Who would consider the possibility of a USB exploit? Whether it’s malware prevention, detection, or removal, the sneaky critters are now getting so clever the challenge of dealing with them just seems to get harder. And sometimes people just get in the way.
You have to consider a USB infected and throw it away as soon as it touches a non-trusted computer.
A couple of months back, a fellow security hack told me the story of a simple but effective way hackers had found to break into a business simply by exploiting the curiosity of a CEO.
They started by visiting a trade show and picking up a handful of promotional USB drives that had the target company’s logo printed on it. After loading the drive with malware, they paid a visit to the company’s parking lot, identified the parking spot of the CEO, and then very surreptitiously dropped the infected USB drive on the ground next to the driver’s door.
Naturally the CEO eventually picked up the drive, probably assuming that he or a careless employee had dropped it. As soon as the CEO got back to the office, he plugged the USB into his computer to see what was on it and which employee should be chastised for their carelessness. Instead, he, the CEO, had just bypassed the company’s entire investment in security and introduced some very advanced malware directly into his own computer.
There have been many variations of this story, and in this case the hackers were allegedly the NSA. Whether it’s true or not, it supports something we all know about security. If a hack makes sense, it’s already happening. And tricking an unsuspecting employee into picking up and checking out a stray USB drive is about as easy a hack as they come.
Little wonder then that the USB drive may be one of the next big attack vectors facing big business. And a recently exposed series of hacks against USB drives should have all businesses worried about the risks.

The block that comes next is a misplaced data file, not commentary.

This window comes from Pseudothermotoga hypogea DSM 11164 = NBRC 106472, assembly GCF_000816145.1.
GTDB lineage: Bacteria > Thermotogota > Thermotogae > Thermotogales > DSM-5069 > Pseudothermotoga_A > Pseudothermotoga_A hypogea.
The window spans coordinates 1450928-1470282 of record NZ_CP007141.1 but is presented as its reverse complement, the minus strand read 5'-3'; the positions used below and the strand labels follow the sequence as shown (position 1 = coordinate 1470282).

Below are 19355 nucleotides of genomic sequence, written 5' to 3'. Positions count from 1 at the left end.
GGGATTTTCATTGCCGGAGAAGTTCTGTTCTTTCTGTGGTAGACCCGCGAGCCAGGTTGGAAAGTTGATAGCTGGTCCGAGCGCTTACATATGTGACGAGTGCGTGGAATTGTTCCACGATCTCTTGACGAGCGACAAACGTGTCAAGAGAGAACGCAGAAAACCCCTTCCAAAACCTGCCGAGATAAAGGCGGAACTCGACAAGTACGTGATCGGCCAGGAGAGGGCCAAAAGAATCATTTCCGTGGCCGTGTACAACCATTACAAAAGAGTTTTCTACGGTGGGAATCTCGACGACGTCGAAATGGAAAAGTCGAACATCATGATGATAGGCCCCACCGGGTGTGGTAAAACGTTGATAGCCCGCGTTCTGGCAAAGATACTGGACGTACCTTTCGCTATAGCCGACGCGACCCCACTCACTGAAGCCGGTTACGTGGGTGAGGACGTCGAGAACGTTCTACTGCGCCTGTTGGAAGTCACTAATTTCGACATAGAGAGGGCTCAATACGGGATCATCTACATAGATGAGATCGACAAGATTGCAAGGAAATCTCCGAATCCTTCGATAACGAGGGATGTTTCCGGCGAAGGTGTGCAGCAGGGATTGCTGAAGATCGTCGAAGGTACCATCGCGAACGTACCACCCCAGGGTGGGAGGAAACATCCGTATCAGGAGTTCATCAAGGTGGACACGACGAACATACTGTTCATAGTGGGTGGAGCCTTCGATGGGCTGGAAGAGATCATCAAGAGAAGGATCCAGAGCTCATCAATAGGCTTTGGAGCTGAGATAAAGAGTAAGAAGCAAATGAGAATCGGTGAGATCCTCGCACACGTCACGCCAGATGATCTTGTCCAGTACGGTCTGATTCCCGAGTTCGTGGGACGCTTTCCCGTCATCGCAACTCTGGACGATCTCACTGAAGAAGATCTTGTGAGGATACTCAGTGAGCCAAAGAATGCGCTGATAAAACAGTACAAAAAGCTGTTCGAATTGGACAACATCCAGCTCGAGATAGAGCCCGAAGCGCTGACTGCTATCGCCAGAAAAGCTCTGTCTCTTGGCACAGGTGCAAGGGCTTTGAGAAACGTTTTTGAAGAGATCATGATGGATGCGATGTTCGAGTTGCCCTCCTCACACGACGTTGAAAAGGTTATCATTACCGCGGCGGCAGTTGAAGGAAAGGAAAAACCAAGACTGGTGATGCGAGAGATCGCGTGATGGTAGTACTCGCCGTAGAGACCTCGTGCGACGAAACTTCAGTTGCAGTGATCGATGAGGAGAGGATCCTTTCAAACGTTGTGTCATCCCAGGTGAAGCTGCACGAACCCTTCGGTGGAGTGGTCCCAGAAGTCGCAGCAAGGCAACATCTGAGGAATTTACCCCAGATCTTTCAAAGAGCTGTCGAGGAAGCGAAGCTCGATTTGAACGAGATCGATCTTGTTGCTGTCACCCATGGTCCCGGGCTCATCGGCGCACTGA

In July 2014, a pair of researchers demonstrated at the Black Hat security conference in Las Vegas how it was possible to hide malware inside a USB drive that could infect a computer without being detected, and the malware itself couldn’t be detected on the USB drive either. Even erasing all of the contents of the drive wouldn’t remove the malware. No wonder that they simply called it BadUSB.
The researchers agreed not to publish details of the hack for fear of fueling widespread hacks based on the discovery. But just last week, a couple of fellow researchers decided that in the interest of security openness and knowledge sharing, they would indeed release the code to the world.
As the original researchers pointed out, if malware detection is almost impossible with the exploit, you’re limited to very few defenses against this attack. And they all come down to user behavior and choices, something we know represents the biggest security challenge in every organization.
As a defense, your organization could impose a rule that employees should never insert a USB drive into a computer they don’t own or don’t have complete control over. Something that’s almost impossible to police. Or you could create another rule that employees should never insert into any computer a USB drive they don’t own or have no control over.
In an interview with Wired, one of the researchers pointed out another obvious challenge “You have to consider a USB infected and throw it away as soon as it touches a non-trusted computer. And that’s incompatible with how we use USB devices right now.”
That would make it almost impossible for employees to use or share USB drives, never mind the enormous challenge of constantly having to remind employees of the new rules. Employees will break the rules, or they’ll just forget about them, and so they’ll be rendered useless.
I don’t think it’s the end of the USB drive as we know it, just an end to the way we so casually use it. A USB should be treated as though it may have come into contact with a potentially infectious disease, handled with great care, and shared only in the most sanitary of conditions.
What maybe the biggest lesson is that no matter how much we need and trust security technologies to protect us, the behavior and choices of people are what really make the difference.
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Google Author: Neal O’Farrell